The team will cover Carmarthenshire, Ceredigion and Pembrokeshire with a focus on delivering person–centred and relationship-centred dementia care. The Admiral Nurses will work collaboratively in a family-centric manner, across health and social care pathways, to provide support, expert guidance & practical solutions to enable families/carers, including the person living with dementia, to maximise their wellbeing and improve the experience of those affected by dementia.

Dementia UK is the only charity in the UK dedicated to supporting families affected by dementia through dementia specialist Admiral Nurses.  When things get challenging or difficult for people with dementia and their families, Admiral Nurses work alongside them, giving the compassionate one-to-one support, expert guidance and practical solutions that can be difficult to find elsewhere. They are a lifeline, helping families to live more positively with dementia in the present, and to face the challenges of tomorrow with more confidence and less fear.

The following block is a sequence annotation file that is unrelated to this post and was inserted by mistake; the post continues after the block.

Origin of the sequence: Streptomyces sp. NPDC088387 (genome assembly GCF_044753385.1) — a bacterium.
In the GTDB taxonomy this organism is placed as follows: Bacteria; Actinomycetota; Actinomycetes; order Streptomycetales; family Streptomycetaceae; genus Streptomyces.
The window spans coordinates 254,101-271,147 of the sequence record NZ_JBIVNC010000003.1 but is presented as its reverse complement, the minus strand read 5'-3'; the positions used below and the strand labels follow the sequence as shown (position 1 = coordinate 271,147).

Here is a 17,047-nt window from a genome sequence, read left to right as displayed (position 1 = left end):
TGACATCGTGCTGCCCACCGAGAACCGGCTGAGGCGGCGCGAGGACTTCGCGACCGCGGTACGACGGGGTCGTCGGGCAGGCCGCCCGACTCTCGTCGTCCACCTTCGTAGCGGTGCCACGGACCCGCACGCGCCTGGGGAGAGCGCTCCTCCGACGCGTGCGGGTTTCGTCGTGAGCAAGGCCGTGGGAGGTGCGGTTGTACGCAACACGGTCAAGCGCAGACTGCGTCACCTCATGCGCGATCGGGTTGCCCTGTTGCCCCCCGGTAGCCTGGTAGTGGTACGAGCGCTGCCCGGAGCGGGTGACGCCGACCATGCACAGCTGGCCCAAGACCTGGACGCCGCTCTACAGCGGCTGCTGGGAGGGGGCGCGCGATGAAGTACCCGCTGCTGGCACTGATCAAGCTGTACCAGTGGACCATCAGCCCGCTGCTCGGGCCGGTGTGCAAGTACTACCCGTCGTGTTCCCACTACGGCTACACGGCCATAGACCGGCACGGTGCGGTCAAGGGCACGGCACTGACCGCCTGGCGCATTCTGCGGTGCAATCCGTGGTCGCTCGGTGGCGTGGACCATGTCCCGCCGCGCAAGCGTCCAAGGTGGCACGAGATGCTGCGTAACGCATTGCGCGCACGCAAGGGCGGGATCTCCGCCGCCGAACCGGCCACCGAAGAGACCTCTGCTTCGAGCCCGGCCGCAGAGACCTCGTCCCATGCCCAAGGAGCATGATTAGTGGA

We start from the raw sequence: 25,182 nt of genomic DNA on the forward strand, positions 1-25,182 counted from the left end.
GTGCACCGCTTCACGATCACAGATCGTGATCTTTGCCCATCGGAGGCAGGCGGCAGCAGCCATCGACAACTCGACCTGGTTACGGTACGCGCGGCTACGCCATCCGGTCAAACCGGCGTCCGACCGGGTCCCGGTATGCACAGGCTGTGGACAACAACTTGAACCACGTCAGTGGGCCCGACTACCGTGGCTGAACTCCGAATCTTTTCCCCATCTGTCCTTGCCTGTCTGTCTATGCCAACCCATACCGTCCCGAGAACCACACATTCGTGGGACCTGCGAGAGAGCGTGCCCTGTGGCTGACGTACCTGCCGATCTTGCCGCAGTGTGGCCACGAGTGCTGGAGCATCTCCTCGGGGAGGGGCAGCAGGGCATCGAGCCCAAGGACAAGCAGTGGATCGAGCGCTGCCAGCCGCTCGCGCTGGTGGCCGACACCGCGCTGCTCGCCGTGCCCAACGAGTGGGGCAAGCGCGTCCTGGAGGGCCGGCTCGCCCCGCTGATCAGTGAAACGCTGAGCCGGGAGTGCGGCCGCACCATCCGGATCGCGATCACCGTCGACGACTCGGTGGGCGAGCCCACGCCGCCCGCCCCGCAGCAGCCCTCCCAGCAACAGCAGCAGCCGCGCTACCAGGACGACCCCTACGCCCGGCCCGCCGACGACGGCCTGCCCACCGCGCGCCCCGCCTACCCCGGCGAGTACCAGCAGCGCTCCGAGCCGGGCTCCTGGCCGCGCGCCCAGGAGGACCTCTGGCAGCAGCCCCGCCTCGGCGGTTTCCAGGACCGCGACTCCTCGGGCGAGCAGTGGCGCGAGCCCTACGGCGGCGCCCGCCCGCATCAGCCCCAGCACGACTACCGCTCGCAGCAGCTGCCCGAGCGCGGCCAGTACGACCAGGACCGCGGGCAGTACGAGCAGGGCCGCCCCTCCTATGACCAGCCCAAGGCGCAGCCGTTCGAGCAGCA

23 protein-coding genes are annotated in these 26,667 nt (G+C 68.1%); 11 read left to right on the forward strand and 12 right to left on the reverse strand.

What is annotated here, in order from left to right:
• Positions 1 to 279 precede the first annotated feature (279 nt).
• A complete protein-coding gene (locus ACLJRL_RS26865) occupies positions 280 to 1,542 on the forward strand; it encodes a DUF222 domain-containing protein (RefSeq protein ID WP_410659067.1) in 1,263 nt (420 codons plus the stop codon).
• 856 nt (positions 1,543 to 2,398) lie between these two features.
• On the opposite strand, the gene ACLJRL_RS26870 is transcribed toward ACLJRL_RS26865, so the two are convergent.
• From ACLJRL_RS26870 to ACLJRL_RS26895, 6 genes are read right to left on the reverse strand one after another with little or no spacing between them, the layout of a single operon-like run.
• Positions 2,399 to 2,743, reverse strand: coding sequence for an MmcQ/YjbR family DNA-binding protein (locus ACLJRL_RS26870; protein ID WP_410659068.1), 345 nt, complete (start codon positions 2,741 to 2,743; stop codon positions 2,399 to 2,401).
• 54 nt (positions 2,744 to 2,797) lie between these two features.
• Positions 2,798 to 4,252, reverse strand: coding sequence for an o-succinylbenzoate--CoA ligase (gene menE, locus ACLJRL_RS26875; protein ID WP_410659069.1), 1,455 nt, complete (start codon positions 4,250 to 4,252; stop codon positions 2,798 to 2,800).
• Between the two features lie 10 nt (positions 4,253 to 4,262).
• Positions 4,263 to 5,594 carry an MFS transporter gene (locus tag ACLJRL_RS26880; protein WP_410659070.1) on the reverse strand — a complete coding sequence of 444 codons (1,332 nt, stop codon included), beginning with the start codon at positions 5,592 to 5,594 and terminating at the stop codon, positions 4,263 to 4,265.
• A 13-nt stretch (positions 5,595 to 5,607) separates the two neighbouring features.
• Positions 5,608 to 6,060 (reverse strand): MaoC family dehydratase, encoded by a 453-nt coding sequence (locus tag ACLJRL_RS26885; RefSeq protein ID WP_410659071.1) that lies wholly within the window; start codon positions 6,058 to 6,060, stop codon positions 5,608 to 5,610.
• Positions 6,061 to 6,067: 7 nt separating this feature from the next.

The service launched on 29th March 2021 and is now accepting referrals.

Charlotte Duhig, Admiral Nurse Clinical Lead, said: “I am honoured to be leading this new service to support carers and families of people living with dementia across the counties served by Hywel Dda University Health Board. The COVID-19 pandemic has been an incredibly challenging time for people living with dementia and their carers but I’m confident that this much-needed service will make a difference to the lives of those affected by dementia.

“Having previously set up an Admiral Nurse Service, I know the benefit of working as an Admiral Nurse as families can get the emotional and practical support to allow them to plan for the future. Health and social care professionals can also take advantage of our in-depth knowledge of dementia.”